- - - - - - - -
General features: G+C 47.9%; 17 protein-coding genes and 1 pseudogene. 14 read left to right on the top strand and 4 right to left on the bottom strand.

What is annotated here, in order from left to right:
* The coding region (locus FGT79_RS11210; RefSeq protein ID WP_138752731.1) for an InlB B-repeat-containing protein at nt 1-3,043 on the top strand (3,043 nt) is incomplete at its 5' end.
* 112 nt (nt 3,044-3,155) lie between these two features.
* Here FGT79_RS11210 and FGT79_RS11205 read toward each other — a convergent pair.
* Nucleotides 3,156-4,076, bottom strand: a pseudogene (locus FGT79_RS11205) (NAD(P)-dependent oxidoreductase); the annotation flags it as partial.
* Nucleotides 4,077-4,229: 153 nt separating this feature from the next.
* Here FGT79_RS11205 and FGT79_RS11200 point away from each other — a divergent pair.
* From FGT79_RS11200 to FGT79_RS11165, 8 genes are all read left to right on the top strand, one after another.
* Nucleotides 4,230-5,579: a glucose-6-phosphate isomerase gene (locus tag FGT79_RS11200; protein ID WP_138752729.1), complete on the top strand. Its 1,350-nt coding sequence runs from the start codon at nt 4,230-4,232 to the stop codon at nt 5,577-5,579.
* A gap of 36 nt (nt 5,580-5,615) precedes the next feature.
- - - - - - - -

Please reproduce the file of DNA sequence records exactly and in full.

General features: G+C 47.9%; 17 protein-coding genes and 1 pseudogene. 14 read left to right on the top strand and 4 right to left on the bottom strand.

What is annotated here, in order from left to right:
* The coding region (locus FGT79_RS11210; RefSeq protein ID WP_138752731.1) for an InlB B-repeat-containing protein at nt 1-3,043 on the top strand (3,043 nt) is incomplete at its 5' end.
* 112 nt (nt 3,044-3,155) lie between these two features.
* Here FGT79_RS11210 and FGT79_RS11205 read toward each other — a convergent pair.
* Nucleotides 3,156-4,076, bottom strand: a pseudogene (locus FGT79_RS11205) (NAD(P)-dependent oxidoreductase); the annotation flags it as partial.
* Nucleotides 4,077-4,229: 153 nt separating this feature from the next.
* Here FGT79_RS11205 and FGT79_RS11200 point away from each other — a divergent pair.
* From FGT79_RS11200 to FGT79_RS11165, 8 genes are all read left to right on the top strand, one after another.
* Nucleotides 4,230-5,579: a glucose-6-phosphate isomerase gene (locus tag FGT79_RS11200; protein ID WP_138752729.1), complete on the top strand. Its 1,350-nt coding sequence runs from the start codon at nt 4,230-4,232 to the stop codon at nt 5,577-5,579.
* A gap of 36 nt (nt 5,580-5,615) precedes the next feature.